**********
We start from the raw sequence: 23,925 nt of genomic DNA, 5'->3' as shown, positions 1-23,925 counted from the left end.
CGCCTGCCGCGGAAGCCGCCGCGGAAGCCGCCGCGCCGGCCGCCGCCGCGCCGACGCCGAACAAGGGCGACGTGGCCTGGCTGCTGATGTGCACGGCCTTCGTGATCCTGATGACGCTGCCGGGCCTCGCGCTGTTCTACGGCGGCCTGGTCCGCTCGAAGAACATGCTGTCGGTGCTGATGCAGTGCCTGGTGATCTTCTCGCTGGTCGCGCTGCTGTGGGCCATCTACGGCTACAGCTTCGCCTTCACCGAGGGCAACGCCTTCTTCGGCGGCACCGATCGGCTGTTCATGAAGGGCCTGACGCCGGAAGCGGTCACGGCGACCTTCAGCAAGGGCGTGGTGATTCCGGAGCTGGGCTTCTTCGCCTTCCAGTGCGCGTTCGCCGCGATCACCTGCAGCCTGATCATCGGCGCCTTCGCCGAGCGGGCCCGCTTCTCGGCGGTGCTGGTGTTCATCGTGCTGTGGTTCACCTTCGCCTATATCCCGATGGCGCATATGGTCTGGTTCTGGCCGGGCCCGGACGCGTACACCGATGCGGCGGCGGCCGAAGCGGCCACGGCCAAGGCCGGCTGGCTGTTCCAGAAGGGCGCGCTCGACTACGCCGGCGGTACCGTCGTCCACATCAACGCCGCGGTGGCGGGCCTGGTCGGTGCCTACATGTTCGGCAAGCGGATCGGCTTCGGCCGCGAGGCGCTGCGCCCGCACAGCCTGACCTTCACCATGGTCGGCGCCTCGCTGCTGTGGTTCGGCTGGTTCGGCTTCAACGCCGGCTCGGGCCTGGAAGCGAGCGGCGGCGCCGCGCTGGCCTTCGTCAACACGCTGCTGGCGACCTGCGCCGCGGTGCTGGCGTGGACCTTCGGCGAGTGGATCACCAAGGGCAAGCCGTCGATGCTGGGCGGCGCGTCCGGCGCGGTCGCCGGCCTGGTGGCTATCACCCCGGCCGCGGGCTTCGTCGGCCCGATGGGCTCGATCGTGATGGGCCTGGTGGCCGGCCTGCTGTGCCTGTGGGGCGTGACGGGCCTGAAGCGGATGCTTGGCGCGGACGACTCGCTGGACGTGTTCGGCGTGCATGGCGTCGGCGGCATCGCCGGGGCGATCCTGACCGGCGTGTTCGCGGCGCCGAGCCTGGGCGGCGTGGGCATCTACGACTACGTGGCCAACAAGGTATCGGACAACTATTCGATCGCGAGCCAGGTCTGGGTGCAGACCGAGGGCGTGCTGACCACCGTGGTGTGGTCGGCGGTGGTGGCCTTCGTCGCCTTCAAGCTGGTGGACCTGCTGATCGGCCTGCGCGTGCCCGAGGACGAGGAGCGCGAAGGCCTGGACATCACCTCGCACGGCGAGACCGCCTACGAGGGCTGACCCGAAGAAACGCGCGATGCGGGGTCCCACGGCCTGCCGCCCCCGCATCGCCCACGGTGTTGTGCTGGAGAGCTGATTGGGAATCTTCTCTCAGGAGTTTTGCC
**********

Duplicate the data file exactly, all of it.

We start from the raw sequence: 23,925 nt of genomic DNA, 5'->3' as shown, positions 1-23,925 counted from the left end.
CGCCTGCCGCGGAAGCCGCCGCGGAAGCCGCCGCGCCGGCCGCCGCCGCGCCGACGCCGAACAAGGGCGACGTGGCCTGGCTGCTGATGTGCACGGCCTTCGTGATCCTGATGACGCTGCCGGGCCTCGCGCTGTTCTACGGCGGCCTGGTCCGCTCGAAGAACATGCTGTCGGTGCTGATGCAGTGCCTGGTGATCTTCTCGCTGGTCGCGCTGCTGTGGGCCATCTACGGCTACAGCTTCGCCTTCACCGAGGGCAACGCCTTCTTCGGCGGCACCGATCGGCTGTTCATGAAGGGCCTGACGCCGGAAGCGGTCACGGCGACCTTCAGCAAGGGCGTGGTGATTCCGGAGCTGGGCTTCTTCGCCTTCCAGTGCGCGTTCGCCGCGATCACCTGCAGCCTGATCATCGGCGCCTTCGCCGAGCGGGCCCGCTTCTCGGCGGTGCTGGTGTTCATCGTGCTGTGGTTCACCTTCGCCTATATCCCGATGGCGCATATGGTCTGGTTCTGGCCGGGCCCGGACGCGTACACCGATGCGGCGGCGGCCGAAGCGGCCACGGCCAAGGCCGGCTGGCTGTTCCAGAAGGGCGCGCTCGACTACGCCGGCGGTACCGTCGTCCACATCAACGCCGCGGTGGCGGGCCTGGTCGGTGCCTACATGTTCGGCAAGCGGATCGGCTTCGGCCGCGAGGCGCTGCGCCCGCACAGCCTGACCTTCACCATGGTCGGCGCCTCGCTGCTGTGGTTCGGCTGGTTCGGCTTCAACGCCGGCTCGGGCCTGGAAGCGAGCGGCGGCGCCGCGCTGGCCTTCGTCAACACGCTGCTGGCGACCTGCGCCGCGGTGCTGGCGTGGACCTTCGGCGAGTGGATCACCAAGGGCAAGCCGTCGATGCTGGGCGGCGCGTCCGGCGCGGTCGCCGGCCTGGTGGCTATCACCCCGGCCGCGGGCTTCGTCGGCCCGATGGGCTCGATCGTGATGGGCCTGGTGGCCGGCCTGCTGTGCCTGTGGGGCGTGACGGGCCTGAAGCGGATGCTTGGCGCGGACGACTCGCTGGACGTGTTCGGCGTGCATGGCGTCGGCGGCATCGCCGGGGCGATCCTGACCGGCGTGTTCGCGGCGCCGAGCCTGGGCGGCGTGGGCATCTACGACTACGTGGCCAACAAGGTATCGGACAACTATTCGATCGCGAGCCAGGTCTGGGTGCAGACCGAGGGCGTGCTGACCACCGTGGTGTGGTCGGCGGTGGTGGCCTTCGTCGCCTTCAAGCTGGTGGACCTGCTGATCGGCCTGCGCGTGCCCGAGGACGAGGAGCGCGAAGGCCTGGACATCACCTCGCACGGCGAGACCGCCTACGAGGGCTGACCCGAAGAAACGCGCGATGCGGGGTCCCACGGCCTGCCGCCCCCGCATCGCCCACGGTGTTGTGCTGGAGAGCTGATTGGGAATCTTCTCTCAGGAGTTTTGCC